However, this motion does not propose that the proceeds fund TO Hydro. Instead, any money from a sale would go to the Capital Financing Reserve Fund to offset future debt issuance. In other words, it's taking money from one area that needs it now to save it for a rainy day. 

Knowing what kind of return TO Hydro would generate is difficult. The Committee doesn't discuss that kind of financial information in public, but utility companies have relatively low and stable price to earnings ratios and are comparable to bonds in some respects (a steady stream of reliable income). However given TO Hydro's state its discount rate would be lower than usual. 

A number of councillors- including centrists- have expressed reservations about selling 10% of TO Hydro, so it could be a hard sell at Council. There's also the legitimate concern that without investment in the organization TO Hydro's dividend will freeze (which has been budgeted for) or even fall (which rarely happens at companies and is a sign of big trouble). 

Josh Colle, with his newfound superhero status, background as an energy executive and board position on TO Hydro, could play an interesting role in this. 

Dave Meslin's Fourth Wall/Civic Proposals:
I'm planning on writing more about this later, but this is a motion that is heartening. For the past couple of months activist extraordinaire Dave Meslin has hosted a collection of proposals at 401 Richmond to promote civic engagement. They run the gamut from ranked balloting to voting on weekends to wifi in Council (already achieved, woot!) 

Meslin's motions are being forwarded by Paul Ainslie, who visited the Fourth Wall exhibit (several other councillors have too). I tend to deride Ainslie a bit as being too much of a follower and not enough of a leader, but on this he deserves credit. It's easy to say you think an idea is interesting but it's harder to attach your name to it, and he followed through. 

Of course credit goes to Mez too, who continues to work within and outside of institutions to great effect. This motion will study a variety of the proposals without a commitment to them, but it's still an example of the political process working. 

Plastic Bag Fee Motion:
Michelle Berardinetti has been looking for additional revenue sources and she will add this item to the agenda tomorrow. The item is to encourage businesses to direct the five cent bag fee toward the city fund to protect the tree canopy. 

The five cent fee has been a pet peeve of the Toronto Sun for some time, and they've done favourable reporting on Berardinetti's idea.

No business could be forced to comply due to the fee's legal structure, so this would just be a case of moral suasion. That's a good enough tool to use when you need to although it's pretty difficult to pull off too. 

After all, companies either like to keep the money or donate it to existing charities that fit in with their existing branding.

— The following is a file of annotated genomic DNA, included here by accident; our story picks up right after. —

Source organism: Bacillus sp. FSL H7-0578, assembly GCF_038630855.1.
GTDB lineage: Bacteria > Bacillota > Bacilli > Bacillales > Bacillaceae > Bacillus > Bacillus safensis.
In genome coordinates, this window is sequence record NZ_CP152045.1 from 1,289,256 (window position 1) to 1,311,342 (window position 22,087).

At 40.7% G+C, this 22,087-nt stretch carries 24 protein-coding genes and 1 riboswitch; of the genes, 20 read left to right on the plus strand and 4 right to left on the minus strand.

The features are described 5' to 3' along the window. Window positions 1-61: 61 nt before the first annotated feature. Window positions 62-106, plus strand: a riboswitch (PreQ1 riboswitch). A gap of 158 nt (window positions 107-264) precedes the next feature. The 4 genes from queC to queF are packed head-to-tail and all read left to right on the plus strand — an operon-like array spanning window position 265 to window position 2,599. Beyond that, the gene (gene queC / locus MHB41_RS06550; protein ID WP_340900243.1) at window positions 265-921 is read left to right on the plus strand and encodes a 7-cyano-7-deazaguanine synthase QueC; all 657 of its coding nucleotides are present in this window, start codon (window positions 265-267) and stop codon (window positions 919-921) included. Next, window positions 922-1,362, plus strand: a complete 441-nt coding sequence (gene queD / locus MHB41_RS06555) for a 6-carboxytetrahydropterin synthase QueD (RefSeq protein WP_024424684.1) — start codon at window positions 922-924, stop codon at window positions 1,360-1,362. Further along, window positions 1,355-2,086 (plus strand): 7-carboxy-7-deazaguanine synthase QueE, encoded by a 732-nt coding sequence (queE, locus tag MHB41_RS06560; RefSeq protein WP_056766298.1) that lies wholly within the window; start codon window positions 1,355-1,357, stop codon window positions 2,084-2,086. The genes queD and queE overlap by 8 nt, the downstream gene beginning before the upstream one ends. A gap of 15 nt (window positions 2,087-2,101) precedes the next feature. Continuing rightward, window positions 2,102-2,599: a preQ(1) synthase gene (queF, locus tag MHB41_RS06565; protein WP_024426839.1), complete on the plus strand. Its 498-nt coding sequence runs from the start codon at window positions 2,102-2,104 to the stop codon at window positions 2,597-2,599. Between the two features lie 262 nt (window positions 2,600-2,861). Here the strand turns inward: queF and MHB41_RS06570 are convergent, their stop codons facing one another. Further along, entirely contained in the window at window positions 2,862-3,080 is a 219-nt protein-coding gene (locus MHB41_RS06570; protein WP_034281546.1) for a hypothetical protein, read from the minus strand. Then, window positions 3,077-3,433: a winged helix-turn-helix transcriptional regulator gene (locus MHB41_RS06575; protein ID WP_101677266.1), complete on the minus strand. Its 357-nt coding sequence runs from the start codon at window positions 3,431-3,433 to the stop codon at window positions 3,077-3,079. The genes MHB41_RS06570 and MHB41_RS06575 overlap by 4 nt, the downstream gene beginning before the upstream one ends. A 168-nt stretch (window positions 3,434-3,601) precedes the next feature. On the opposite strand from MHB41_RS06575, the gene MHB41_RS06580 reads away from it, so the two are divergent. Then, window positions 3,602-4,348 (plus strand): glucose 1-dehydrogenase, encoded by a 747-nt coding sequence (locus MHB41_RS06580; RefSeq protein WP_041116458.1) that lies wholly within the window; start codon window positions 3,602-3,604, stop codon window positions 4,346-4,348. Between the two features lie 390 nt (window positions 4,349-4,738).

So the challenge for Berardinetti's idea to be successful would be to package the branding of directing money towards the city's tree canopy as something that's appealing and noticeable for company's to take part in. Whether this is leveraging the idea of supporting local goods and the environment or connecting the idea of trees and healthy living, there's some room to work with there but it's not an easy task. At council, the challenge for Berardinetti will be to frame it in a way that all sides will like, something like, 'We need to give the private sector the opportunity to contribute to the public good.' 

Additionally, the five cent bag fee is something that Rob Ford mentioned in year end interviews he might like to get rid of. So if there's little take-up on Berardinetti's idea it could be used as a further argument to cancel the fee by saying, 'See, companies just want to keep the money.'

It's worth mentioning that the fee has been incredibly effective for its purpose of reducing plastic bag use. Reports have bag use at 70% less than before the fee, as this Toronto Star editorial points out.   

Motions that will Likely Fail
There's also two motions that were referred to the Executive from Council, and so they will die here. Those are Gloria Lindsay Luby's motion to declare EMS an essential service (currently in lockout or strike situations only 15% can be off the job at a time, but this hurts response times). 

Another motion is to 'endorse the peaceful protests of Occupy Toronto.' It might make for some interesting deputations and responses from the Executive but will go nowhere. 

And lastly, there's a motion from Kristyn Wong-Tam and Glenn de Baeremaeker to exempt Toronto from the implications of Canada-EU trade talks. It won't pass, but de Baeremaeker outdid himself on an awesome prop once again, this time a gift left outside City Hall: